New Swedish initiative to highlight climate security

Aug 30, 2018

Today 30 August sees the launch of Stockholm Climate Security Hub, a new initiative of the Swedish Ministry for Foreign Affairs that brings together four Stockholm-based think-tanks. The launch takes place at World Water Week. 

Contact

The Stockholm Climate Security Hub’s overall aim is to cooperate on research and analysis on climate security as well as to communicate the latest knowledge in the field. The Hub in particular aims to provide evidence-based support to policy-makers, including in the United Nations and other international organizations.

The Hub’s research partners will be Stockholm Environment Institute (SEI), Stockholm International Water Institute (SIWI), Stockholm International Peace Research Institute (SIPRI) and Stockholm Resilience Centre at Stockholm University (SRC).

Why climate security?

Climate change is increasingly being described as a threat multiplier, something that interacts with other risks and threats to increases the risk of insecurity, and even conflict. The interactions between climate change and security can take many forms

In parts of the world, such as the Sahel, it can exacerbate poverty as well as displacing populations as the land, lakes and rivers they have relied on dry up. This can force them into unemployment, competition for resources, poverty or exploitation, raising tensions and insecurity. In turn, young people are left vulnerable to recruitment by criminal gangs and violent extremist groups such as Boko Haram.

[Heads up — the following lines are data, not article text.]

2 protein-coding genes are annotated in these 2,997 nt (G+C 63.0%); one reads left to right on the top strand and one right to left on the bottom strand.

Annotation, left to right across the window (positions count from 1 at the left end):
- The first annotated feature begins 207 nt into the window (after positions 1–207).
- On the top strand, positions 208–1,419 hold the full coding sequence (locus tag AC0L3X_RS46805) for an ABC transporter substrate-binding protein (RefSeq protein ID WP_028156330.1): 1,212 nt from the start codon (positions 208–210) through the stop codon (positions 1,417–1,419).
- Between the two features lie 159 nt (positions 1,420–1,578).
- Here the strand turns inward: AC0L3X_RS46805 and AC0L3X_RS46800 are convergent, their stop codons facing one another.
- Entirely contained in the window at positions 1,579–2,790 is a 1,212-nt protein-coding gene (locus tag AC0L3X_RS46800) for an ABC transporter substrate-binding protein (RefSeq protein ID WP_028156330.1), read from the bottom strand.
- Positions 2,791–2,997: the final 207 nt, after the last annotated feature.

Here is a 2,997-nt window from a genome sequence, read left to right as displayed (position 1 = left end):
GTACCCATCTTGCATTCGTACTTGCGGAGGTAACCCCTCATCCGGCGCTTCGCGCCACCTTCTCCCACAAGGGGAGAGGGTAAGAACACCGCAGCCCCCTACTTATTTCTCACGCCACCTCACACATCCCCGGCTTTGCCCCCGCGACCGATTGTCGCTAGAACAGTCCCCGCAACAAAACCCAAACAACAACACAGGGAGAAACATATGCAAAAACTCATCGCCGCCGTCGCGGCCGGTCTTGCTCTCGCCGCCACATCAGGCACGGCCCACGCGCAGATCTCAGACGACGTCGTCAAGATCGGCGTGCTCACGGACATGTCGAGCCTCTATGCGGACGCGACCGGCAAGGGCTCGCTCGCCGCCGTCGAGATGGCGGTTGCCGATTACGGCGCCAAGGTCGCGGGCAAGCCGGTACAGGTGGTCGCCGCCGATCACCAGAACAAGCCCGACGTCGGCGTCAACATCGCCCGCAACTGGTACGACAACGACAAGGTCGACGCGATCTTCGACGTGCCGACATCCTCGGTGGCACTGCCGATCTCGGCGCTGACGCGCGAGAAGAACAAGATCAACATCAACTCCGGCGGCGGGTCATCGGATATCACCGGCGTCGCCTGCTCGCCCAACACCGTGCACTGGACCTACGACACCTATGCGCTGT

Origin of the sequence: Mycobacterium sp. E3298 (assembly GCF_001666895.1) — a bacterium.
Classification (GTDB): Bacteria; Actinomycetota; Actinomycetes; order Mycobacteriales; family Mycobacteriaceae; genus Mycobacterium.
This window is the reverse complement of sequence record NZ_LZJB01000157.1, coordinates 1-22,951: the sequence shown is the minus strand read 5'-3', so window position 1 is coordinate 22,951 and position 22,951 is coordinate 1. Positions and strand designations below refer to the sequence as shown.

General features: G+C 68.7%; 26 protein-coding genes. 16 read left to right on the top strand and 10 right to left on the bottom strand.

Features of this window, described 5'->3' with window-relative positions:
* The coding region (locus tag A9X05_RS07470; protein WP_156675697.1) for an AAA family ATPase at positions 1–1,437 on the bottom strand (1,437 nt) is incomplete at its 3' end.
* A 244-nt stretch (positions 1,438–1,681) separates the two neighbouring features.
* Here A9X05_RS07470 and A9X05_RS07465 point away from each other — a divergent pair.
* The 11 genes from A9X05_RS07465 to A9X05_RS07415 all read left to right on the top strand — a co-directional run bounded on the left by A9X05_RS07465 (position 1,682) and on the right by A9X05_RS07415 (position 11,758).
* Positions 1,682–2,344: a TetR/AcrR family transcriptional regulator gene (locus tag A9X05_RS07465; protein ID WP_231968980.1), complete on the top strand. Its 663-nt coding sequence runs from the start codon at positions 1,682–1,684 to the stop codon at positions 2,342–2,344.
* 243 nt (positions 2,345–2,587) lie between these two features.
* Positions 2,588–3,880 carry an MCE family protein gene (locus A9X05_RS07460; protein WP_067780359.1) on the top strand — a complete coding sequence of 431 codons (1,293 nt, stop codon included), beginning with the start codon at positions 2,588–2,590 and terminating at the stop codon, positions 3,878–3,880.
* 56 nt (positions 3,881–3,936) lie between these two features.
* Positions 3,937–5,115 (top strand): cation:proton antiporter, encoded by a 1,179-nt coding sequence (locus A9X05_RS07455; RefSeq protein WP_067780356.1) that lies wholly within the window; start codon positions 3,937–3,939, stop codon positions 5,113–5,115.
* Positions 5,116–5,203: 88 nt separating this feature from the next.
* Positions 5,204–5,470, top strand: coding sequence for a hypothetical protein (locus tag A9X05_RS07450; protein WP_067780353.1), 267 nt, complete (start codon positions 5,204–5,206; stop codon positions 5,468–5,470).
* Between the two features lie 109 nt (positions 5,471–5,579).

Another way that climate change and security interact is through events like droughts, floods and crop disease outbreaks, devastating harvests and leading to volatile food prices, food shortages, and political upheavals with potentially global repercussions.

The launch of the Stockholm Climate Security Hub is a milestone in Sweden’s ongoing efforts to push climate security up the international agenda. It follows the UN Security Council debate on climate security which took place under the Swedish Security Council presidency in July this year, the first Security Council debate on the topic in seven years.